Education

Grant To Help N.Y.C. Teachers Earn Their Master’s

By Meg Sommerfeld — March 04, 1992 1 min read
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The DeWitt Wallace-Reader’s Digest Foundation last week awarded a $1.2-million grant to Hunter College and Lehman College to help uncertified teachers in New York City’s most disadvantaged schools earn their master’s degrees.

The collaborative program, known as “Pathways to Teaching,” is designed to stem the high attrition rate of novice teachers in the city’s public schools, according to Maria Terrone, a Hunter College spokesman.

Approximately 25 percent of new teachers in the city left their jobs after their first year in 1990, Ms. Terrone said, a rate nearly 10 percent higher than figures from the previous four years.

The two colleges, part of the City University of New York system, are targeting teachers in so-called “SURR schools,” or school under registration and review.

Schools earn that designation from the city if their students’ standardized-test scores in reading and mathematics fall in the bottom quartile nationally for three consecutive years, and if their attendance rates are deemed inadequate, Ms. Terrone said.

Coordinators of the Pathways program hope to increase the number of minority teachers in New York schools and, in particular, within the SURR schools.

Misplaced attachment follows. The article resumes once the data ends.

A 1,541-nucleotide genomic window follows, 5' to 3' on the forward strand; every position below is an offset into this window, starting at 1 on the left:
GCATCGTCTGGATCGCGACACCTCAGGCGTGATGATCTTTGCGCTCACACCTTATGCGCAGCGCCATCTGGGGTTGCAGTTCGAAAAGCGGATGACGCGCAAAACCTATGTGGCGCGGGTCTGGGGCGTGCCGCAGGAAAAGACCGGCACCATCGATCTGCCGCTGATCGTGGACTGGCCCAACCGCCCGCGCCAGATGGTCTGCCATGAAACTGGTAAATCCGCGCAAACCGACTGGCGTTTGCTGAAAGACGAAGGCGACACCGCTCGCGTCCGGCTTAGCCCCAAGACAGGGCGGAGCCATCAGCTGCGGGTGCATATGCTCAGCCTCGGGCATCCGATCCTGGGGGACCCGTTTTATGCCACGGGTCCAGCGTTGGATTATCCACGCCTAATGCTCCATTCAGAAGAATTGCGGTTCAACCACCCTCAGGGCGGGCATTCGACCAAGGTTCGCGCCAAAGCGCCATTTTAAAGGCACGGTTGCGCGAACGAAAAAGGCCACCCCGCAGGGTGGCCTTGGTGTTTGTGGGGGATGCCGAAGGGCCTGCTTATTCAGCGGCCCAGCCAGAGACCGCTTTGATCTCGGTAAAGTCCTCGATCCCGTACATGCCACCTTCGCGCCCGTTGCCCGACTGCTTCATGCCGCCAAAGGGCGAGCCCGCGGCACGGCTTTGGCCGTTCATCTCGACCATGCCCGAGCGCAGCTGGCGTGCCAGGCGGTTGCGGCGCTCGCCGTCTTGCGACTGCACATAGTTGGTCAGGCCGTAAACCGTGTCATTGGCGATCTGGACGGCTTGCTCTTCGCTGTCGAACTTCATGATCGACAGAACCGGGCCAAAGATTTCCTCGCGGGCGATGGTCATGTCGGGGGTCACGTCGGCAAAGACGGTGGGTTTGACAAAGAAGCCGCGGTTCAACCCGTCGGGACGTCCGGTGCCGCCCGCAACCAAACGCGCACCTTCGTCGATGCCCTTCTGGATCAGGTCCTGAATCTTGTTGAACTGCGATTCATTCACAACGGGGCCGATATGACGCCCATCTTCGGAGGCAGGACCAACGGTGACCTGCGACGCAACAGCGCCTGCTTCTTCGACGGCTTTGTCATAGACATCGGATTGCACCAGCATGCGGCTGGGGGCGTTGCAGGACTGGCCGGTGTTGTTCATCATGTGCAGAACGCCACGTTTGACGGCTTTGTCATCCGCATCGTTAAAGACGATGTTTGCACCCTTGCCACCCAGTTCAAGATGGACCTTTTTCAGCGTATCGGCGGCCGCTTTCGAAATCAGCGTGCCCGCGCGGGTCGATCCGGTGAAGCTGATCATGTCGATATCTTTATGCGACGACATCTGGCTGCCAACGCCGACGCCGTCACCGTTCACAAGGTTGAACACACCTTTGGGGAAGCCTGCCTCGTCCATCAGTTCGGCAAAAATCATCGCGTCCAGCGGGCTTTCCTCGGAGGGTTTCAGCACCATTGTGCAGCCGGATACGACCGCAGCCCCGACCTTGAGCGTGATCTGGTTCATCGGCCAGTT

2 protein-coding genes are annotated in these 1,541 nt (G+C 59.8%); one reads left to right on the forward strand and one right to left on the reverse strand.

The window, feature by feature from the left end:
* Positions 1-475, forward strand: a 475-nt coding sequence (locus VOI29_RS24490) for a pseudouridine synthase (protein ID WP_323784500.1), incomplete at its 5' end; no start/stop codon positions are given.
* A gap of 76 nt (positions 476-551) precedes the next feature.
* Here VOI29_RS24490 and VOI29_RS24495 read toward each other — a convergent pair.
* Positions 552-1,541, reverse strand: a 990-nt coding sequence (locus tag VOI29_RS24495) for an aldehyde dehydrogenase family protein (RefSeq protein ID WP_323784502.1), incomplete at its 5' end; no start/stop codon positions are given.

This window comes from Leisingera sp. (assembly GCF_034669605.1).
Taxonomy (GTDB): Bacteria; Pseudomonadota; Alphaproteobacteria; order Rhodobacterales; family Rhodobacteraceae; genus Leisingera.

Hunter College will use its $600,000 grant to help approximately 30 currently uncertified minority teachers in these schools earn master’s degrees.

Lehman College, meanwhile, will award scholarships to 25 teachers studying for a master’s degree in elementary education or bilingual-elementary education.

As a result, “the whole education process will be enhanced” in the SURR schools, according to Valerie Moss Washington, the director of Lehman’s Pathways program.

Both colleges will also train veteran public-school teachers on sabbatical to serve as mentors to the new teachers. The mentors will advise the participants on how to teach more effectively, and help them prepare for the National Teacher’s Examination.

Both schools have experience in operating mentor programs through the Teacher Opportunity Corps, a New York State initiative directed at helping schools retain minority teachers.

Since 1987, the Teacher Opportunity Corps program at Hunter has had a 98 percent retention rate for new teachers.

A version of this article appeared in the March 04, 1992 edition of Education Week as Grant To Help N.Y.C. Teachers Earn Their Master’s

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